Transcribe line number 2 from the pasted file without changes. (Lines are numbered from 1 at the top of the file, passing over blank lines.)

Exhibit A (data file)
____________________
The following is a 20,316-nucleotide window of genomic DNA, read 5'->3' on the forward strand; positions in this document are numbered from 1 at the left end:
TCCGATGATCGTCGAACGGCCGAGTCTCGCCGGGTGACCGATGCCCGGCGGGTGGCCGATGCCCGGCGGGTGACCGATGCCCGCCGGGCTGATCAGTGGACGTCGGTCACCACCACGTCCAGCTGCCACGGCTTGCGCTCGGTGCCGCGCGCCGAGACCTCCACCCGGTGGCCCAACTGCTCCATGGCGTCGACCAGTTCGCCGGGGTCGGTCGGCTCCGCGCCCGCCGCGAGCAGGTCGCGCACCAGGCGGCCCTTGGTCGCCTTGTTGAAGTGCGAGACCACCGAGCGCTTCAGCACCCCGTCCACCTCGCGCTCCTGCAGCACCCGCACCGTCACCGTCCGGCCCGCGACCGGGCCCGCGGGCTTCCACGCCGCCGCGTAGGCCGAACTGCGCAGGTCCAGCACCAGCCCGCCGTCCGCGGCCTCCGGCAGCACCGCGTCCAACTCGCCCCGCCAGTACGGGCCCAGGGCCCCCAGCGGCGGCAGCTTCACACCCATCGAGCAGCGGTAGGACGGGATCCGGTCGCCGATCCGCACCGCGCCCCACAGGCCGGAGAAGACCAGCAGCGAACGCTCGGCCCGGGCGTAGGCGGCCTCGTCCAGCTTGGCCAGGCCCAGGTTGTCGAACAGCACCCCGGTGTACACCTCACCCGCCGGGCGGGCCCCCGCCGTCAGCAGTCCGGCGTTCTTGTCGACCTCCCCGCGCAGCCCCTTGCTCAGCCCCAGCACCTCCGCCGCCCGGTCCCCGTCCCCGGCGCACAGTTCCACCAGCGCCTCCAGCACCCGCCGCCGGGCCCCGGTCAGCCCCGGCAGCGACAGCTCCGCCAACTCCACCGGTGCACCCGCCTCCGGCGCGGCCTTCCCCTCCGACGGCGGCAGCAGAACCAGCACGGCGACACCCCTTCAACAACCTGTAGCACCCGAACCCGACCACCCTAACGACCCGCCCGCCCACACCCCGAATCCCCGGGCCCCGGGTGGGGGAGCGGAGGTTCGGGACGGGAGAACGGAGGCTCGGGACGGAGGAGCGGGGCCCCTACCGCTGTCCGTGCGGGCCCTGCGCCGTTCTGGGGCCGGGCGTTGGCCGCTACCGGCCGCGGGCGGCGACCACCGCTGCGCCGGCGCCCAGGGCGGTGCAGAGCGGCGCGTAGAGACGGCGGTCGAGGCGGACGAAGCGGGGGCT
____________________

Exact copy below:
TCCGATGATCGTCGAACGGCCGAGTCTCGCCGGGTGACCGATGCCCGGCGGGTGGCCGATGCCCGGCGGGTGACCGATGCCCGCCGGGCTGATCAGTGGACGTCGGTCACCACCACGTCCAGCTGCCACGGCTTGCGCTCGGTGCCGCGCGCCGAGACCTCCACCCGGTGGCCCAACTGCTCCATGGCGTCGACCAGTTCGCCGGGGTCGGTCGGCTCCGCGCCCGCCGCGAGCAGGTCGCGCACCAGGCGGCCCTTGGTCGCCTTGTTGAAGTGCGAGACCACCGAGCGCTTCAGCACCCCGTCCACCTCGCGCTCCTGCAGCACCCGCACCGTCACCGTCCGGCCCGCGACCGGGCCCGCGGGCTTCCACGCCGCCGCGTAGGCCGAACTGCGCAGGTCCAGCACCAGCCCGCCGTCCGCGGCCTCCGGCAGCACCGCGTCCAACTCGCCCCGCCAGTACGGGCCCAGGGCCCCCAGCGGCGGCAGCTTCACACCCATCGAGCAGCGGTAGGACGGGATCCGGTCGCCGATCCGCACCGCGCCCCACAGGCCGGAGAAGACCAGCAGCGAACGCTCGGCCCGGGCGTAGGCGGCCTCGTCCAGCTTGGCCAGGCCCAGGTTGTCGAACAGCACCCCGGTGTACACCTCACCCGCCGGGCGGGCCCCCGCCGTCAGCAGTCCGGCGTTCTTGTCGACCTCCCCGCGCAGCCCCTTGCTCAGCCCCAGCACCTCCGCCGCCCGGTCCCCGTCCCCGGCGCACAGTTCCACCAGCGCCTCCAGCACCCGCCGCCGGGCCCCGGTCAGCCCCGGCAGCGACAGCTCCGCCAACTCCACCGGTGCACCCGCCTCCGGCGCGGCCTTCCCCTCCGACGGCGGCAGCAGAACCAGCACGGCGACACCCCTTCAACAACCTGTAGCACCCGAACCCGACCACCCTAACGACCCGCCCGCCCACACCCCGAATCCCCGGGCCCCGGGTGGGGGAGCGGAGGTTCGGGACGGGAGAACGGAGGCTCGGGACGGAGGAGCGGGGCCCCTACCGCTGTCCGTGCGGGCCCTGCGCCGTTCTGGGGCCGGGCGTTGGCCGCTACCGGCCGCGGGCGGCGACCACCGCTGCGCCGGCGCCCAGGGCGGTGCAGAGCGGCGCGTAGAGACGGCGGTCGAGGCGGACGAAGCGGGGGCT